The corona ignition system 20 is designed to provide energy to the electrode 30 at a predetermined timing, duration, and voltage level, whereby the electrode 30 typically emits an electric field in the form of a corona discharge, Ignition occurs along the entire length of the electric field. The predetermined timing, duration, and voltage level may be calculated or determined by an engine control unit (ECU) of the vehicle. The voltage level is typically the maximum voltage that can provide a corona discharge without forming an arc discharge. The system 20 includes a drive circuit controller 36. The drive circuit controller 36 provides a drive control signal 38 to the corona drive circuit 26 that indicates the predetermined timing, duration, and voltage level required to obtain a corona discharge. The drive circuit controller 36 may be integrated into the ECU or may be a separate unit.

  Upon receipt of energy from drive force source 34 and drive control signal 38 from drive circuit controller 36, corona drive circuit 26 outputs an AC current and provides a predetermined required to obtain a corona discharge. Manipulate energy to meet timing, duration, and voltage levels. Corona drive circuit 26 also manipulates the energy to match a particular resonant frequency, as will be further described below. The corona drive circuit 26 is a high-frequency oscillation circuit that can include a transformer called a drive transformer 44. The circuit 26 is used to manipulate the energy provided by the driving force source 34.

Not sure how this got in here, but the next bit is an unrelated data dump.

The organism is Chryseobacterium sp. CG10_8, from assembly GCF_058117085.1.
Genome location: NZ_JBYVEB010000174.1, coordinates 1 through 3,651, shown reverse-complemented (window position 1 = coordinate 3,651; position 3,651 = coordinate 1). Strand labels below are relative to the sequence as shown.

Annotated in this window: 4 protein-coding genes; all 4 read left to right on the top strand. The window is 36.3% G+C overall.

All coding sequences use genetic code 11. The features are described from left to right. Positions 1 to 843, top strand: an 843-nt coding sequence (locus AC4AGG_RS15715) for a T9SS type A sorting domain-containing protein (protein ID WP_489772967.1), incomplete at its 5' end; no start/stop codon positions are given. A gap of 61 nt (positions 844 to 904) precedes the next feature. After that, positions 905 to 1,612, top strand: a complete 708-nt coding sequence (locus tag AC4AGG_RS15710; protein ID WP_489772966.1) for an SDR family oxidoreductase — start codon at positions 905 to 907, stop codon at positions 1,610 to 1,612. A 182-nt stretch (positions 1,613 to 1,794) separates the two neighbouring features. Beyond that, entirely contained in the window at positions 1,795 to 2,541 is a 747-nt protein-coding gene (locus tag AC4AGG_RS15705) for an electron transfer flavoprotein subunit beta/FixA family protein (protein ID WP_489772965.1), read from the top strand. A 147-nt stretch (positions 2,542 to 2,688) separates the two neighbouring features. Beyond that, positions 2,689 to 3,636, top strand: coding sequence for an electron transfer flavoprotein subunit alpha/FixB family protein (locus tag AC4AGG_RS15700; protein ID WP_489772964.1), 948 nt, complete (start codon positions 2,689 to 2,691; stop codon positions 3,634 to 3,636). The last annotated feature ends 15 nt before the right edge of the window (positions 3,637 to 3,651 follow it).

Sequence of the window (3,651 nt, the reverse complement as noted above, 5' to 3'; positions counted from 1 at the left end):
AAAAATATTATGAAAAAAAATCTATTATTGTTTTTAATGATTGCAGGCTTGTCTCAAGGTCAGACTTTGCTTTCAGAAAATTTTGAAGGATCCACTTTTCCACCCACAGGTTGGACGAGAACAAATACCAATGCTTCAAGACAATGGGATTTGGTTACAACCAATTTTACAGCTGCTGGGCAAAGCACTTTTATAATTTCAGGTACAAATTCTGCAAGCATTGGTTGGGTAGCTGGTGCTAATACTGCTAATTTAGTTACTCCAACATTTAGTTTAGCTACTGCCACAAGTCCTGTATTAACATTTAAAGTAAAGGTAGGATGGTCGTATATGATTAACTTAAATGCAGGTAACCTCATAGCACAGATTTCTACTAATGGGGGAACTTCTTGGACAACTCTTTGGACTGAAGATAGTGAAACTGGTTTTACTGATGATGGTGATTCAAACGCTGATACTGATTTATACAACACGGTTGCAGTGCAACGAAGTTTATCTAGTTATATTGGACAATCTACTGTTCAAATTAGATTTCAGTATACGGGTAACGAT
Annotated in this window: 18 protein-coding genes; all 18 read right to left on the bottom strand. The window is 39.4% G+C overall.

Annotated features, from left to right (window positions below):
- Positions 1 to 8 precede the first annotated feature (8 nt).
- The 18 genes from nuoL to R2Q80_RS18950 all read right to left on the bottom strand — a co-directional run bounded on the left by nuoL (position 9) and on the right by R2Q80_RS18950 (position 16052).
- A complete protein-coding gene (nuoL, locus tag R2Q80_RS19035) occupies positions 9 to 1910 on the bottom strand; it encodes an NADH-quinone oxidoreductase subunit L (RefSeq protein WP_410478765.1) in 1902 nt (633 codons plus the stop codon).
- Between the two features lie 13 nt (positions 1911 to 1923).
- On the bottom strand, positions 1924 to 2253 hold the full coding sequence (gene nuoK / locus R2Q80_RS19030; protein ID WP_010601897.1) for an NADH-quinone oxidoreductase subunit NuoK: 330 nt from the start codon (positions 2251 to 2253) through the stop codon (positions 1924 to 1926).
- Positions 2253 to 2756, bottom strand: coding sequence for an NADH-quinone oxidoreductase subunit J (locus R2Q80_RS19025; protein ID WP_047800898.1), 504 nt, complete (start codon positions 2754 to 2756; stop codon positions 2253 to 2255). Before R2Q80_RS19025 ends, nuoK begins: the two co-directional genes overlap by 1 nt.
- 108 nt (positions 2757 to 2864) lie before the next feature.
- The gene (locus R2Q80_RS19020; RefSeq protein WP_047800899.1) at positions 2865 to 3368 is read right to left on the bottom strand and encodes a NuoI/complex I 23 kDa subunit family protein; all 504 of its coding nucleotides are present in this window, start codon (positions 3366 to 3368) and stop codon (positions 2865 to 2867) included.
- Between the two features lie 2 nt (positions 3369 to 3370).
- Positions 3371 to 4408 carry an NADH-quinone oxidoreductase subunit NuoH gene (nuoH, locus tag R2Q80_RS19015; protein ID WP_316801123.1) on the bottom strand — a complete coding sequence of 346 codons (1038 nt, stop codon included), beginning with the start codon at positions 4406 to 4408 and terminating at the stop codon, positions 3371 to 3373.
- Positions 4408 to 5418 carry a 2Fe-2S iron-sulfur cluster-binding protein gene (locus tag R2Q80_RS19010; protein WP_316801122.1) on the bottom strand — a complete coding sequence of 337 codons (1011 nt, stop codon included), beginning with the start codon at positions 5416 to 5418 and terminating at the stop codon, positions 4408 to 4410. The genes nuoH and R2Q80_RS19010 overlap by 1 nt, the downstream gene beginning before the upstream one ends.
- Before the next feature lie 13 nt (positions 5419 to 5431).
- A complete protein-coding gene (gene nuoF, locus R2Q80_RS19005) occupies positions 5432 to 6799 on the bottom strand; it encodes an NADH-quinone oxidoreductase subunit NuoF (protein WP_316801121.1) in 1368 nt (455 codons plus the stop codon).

As shown in FIG. 1, the corona drive circuit 26 then transmits the manipulated energy AC current to the conditioned circuit or the LC circuit 48. The LC circuit is also referred to as an LC resonance circuit or an LC resonator. As shown in FIG. 1, the LC circuit is provided by a resonant inductor 46 and the capacitance (C1) of the combustion end assembly 22. The resonant inductor 46 operates at a predetermined voltage (L1) and is provided by a metal coil such as copper. The coil is referred to as the first coil 50 and is coupled to the electrode 30 of the igniter 24. The resonant inductor 46 operates at a resonant frequency. As suggested above, the feedback loop signal 52 from the LC circuit 48 to the corona drive circuit 26 transmits the resonance frequency to the corona drive circuit 26, and the corona drive circuit 26 is supplied to match the resonance frequency. Manipulating energy. The system 20 may also include an electrical connection element and an isolation element between the resonant inductor 46 and the electrode 30.

  Upon receiving energy from the corona drive circuit 26, the LC circuit 48 converts the energy prior to transmission to the electrode 30. The LC circuit 48 typically amplifies the voltage to reduce the current. In one embodiment, the LC circuit 48 increases energy to a voltage up to 15000 volts, typically from 5000 volts to 10000 volts. The energy is then transferred from the LC circuit 48 to the electrode 30 to provide a corona discharge.